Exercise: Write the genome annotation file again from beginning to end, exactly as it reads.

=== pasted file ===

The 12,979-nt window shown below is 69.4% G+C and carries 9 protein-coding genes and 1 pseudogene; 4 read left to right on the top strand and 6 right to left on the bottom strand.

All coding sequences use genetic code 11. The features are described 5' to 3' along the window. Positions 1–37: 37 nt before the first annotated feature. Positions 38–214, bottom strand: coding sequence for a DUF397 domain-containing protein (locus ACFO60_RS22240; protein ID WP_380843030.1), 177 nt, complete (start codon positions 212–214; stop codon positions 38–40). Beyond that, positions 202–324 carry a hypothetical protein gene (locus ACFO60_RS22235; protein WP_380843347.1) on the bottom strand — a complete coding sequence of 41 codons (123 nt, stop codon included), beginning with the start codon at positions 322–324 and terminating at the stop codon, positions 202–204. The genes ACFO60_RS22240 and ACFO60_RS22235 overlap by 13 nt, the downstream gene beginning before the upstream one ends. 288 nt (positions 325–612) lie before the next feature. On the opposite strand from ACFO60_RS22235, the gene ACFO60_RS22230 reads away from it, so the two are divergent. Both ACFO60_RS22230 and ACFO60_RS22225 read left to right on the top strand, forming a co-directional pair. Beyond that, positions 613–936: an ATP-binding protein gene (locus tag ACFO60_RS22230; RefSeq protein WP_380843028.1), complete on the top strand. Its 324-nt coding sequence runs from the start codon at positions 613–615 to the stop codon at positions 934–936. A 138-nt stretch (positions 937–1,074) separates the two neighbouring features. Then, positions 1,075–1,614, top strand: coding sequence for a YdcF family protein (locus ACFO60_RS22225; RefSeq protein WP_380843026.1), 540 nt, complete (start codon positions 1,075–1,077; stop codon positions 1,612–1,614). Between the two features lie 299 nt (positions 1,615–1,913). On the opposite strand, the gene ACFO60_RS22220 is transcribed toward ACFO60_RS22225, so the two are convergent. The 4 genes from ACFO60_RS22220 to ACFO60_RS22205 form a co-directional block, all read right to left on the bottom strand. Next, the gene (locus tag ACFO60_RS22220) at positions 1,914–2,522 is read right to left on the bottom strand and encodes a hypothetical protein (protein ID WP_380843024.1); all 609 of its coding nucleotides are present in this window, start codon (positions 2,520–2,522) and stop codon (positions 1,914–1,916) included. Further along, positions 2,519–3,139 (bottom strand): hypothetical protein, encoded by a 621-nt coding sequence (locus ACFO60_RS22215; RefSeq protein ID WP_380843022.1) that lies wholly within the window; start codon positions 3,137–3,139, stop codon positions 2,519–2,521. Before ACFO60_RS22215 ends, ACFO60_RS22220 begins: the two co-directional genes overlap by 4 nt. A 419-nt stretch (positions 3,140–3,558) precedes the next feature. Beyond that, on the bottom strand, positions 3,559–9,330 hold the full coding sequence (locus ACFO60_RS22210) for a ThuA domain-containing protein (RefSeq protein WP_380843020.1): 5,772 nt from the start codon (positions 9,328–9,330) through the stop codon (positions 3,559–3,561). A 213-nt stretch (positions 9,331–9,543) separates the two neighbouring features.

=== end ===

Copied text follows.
The 12,979-nt window shown below is 69.4% G+C and carries 9 protein-coding genes and 1 pseudogene; 4 read left to right on the top strand and 6 right to left on the bottom strand.

All coding sequences use genetic code 11. The features are described 5' to 3' along the window. Positions 1–37: 37 nt before the first annotated feature. Positions 38–214, bottom strand: coding sequence for a DUF397 domain-containing protein (locus ACFO60_RS22240; protein ID WP_380843030.1), 177 nt, complete (start codon positions 212–214; stop codon positions 38–40). Beyond that, positions 202–324 carry a hypothetical protein gene (locus ACFO60_RS22235; protein WP_380843347.1) on the bottom strand — a complete coding sequence of 41 codons (123 nt, stop codon included), beginning with the start codon at positions 322–324 and terminating at the stop codon, positions 202–204. The genes ACFO60_RS22240 and ACFO60_RS22235 overlap by 13 nt, the downstream gene beginning before the upstream one ends. 288 nt (positions 325–612) lie before the next feature. On the opposite strand from ACFO60_RS22235, the gene ACFO60_RS22230 reads away from it, so the two are divergent. Both ACFO60_RS22230 and ACFO60_RS22225 read left to right on the top strand, forming a co-directional pair. Beyond that, positions 613–936: an ATP-binding protein gene (locus tag ACFO60_RS22230; RefSeq protein WP_380843028.1), complete on the top strand. Its 324-nt coding sequence runs from the start codon at positions 613–615 to the stop codon at positions 934–936. A 138-nt stretch (positions 937–1,074) separates the two neighbouring features. Then, positions 1,075–1,614, top strand: coding sequence for a YdcF family protein (locus ACFO60_RS22225; RefSeq protein WP_380843026.1), 540 nt, complete (start codon positions 1,075–1,077; stop codon positions 1,612–1,614). Between the two features lie 299 nt (positions 1,615–1,913). On the opposite strand, the gene ACFO60_RS22220 is transcribed toward ACFO60_RS22225, so the two are convergent. The 4 genes from ACFO60_RS22220 to ACFO60_RS22205 form a co-directional block, all read right to left on the bottom strand. Next, the gene (locus tag ACFO60_RS22220) at positions 1,914–2,522 is read right to left on the bottom strand and encodes a hypothetical protein (protein ID WP_380843024.1); all 609 of its coding nucleotides are present in this window, start codon (positions 2,520–2,522) and stop codon (positions 1,914–1,916) included. Further along, positions 2,519–3,139 (bottom strand): hypothetical protein, encoded by a 621-nt coding sequence (locus ACFO60_RS22215; RefSeq protein ID WP_380843022.1) that lies wholly within the window; start codon positions 3,137–3,139, stop codon positions 2,519–2,521. Before ACFO60_RS22215 ends, ACFO60_RS22220 begins: the two co-directional genes overlap by 4 nt. A 419-nt stretch (positions 3,140–3,558) precedes the next feature. Beyond that, on the bottom strand, positions 3,559–9,330 hold the full coding sequence (locus ACFO60_RS22210) for a ThuA domain-containing protein (RefSeq protein WP_380843020.1): 5,772 nt from the start codon (positions 9,328–9,330) through the stop codon (positions 3,559–3,561). A 213-nt stretch (positions 9,331–9,543) separates the two neighbouring features.